For a full translation of the original Citadel sales pitch as penned by Aquabox in 2011, see this link (PDF). For a full translated version of the VG story on Mark, see this PDF (thanks to KrebsOnSecurity reader Jeevan Sivagnanasuntharam for helping with the translation). VG notes that Mark continues to maintain his innocence. [Side note: The Citadel malware has for years had in its code a dig directed at the author of this blog: Included in the guts of the Trojan is the text string, “Coded by BRIAN KREBS for personal use only. I love my job & wife.” Needless to say, the second part of that statement is true, but Citadel was not coded by this Brian Krebs.]

A text string inside of the Citadel trojan. Source: AhnLab

A text string inside of the Citadel trojan. Source: AhnLab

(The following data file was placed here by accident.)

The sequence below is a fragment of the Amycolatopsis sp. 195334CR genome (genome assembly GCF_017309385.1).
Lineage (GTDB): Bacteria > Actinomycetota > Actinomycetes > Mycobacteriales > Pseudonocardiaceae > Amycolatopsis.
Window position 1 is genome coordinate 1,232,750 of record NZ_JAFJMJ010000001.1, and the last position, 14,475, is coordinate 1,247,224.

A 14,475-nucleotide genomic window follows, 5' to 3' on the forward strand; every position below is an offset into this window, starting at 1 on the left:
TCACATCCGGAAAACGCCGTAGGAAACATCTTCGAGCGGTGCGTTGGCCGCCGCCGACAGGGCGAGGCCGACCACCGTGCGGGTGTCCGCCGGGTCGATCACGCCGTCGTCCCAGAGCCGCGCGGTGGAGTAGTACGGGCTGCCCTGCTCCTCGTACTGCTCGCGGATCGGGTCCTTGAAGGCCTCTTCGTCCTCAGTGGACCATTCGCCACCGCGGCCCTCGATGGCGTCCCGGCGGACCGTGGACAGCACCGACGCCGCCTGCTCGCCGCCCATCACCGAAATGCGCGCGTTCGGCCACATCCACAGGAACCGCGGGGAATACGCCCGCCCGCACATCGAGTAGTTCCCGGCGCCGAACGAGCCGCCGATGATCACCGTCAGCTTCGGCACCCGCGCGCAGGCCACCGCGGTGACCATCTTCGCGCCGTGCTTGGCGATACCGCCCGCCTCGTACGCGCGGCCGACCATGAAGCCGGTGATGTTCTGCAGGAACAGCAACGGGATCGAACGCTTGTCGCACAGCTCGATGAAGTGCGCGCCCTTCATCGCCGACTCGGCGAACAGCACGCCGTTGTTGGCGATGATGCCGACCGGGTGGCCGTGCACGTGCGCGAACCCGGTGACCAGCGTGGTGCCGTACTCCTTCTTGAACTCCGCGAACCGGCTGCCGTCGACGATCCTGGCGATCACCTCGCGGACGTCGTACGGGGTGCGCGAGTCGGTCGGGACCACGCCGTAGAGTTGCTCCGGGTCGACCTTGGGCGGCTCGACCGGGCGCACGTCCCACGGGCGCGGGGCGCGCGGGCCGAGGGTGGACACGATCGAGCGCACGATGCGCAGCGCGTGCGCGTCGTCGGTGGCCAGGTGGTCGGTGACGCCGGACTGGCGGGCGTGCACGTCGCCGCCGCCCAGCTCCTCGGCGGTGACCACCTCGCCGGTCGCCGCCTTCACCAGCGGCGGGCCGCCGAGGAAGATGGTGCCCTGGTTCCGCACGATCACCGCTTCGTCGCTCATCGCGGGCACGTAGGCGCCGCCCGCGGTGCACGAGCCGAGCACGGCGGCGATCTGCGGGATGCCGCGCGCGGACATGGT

Ars Technica carries an interesting piece about Deniss Calovskis, a Latvian man who was arrested in February and extradited to the United States for his role in creating the Gozi virus, another powerful malware family that has been used in countless cyberheists. The 30-year-old Calovskis long maintained his innocence, but ultimately acknowledged his role in a guilty plea entered in a federal court in Manhattan last week. Continue reading →


3
Sep 15

More ATM “Insert Skimmer” Innovations

Most of us know to keep our guard up when withdrawing cash from an ATM and to look for any signs that the machine may have been tampered with. But ATM fraud experts say they continue to see criminal innovations with “insert skimmers,” wafer-thin data theft devices that fit inside the ATM’s card acceptance slot and do not alter the outward appearance of a compromised cash machine.

The insert skimmer pictured below was recently pulled from an ATM in Europe. According to a report by the European ATM Security Team (EAST), this type of device is inserted through the card reader throat and then sits inside the card reader capturing the data of cards that are subsequently inserted.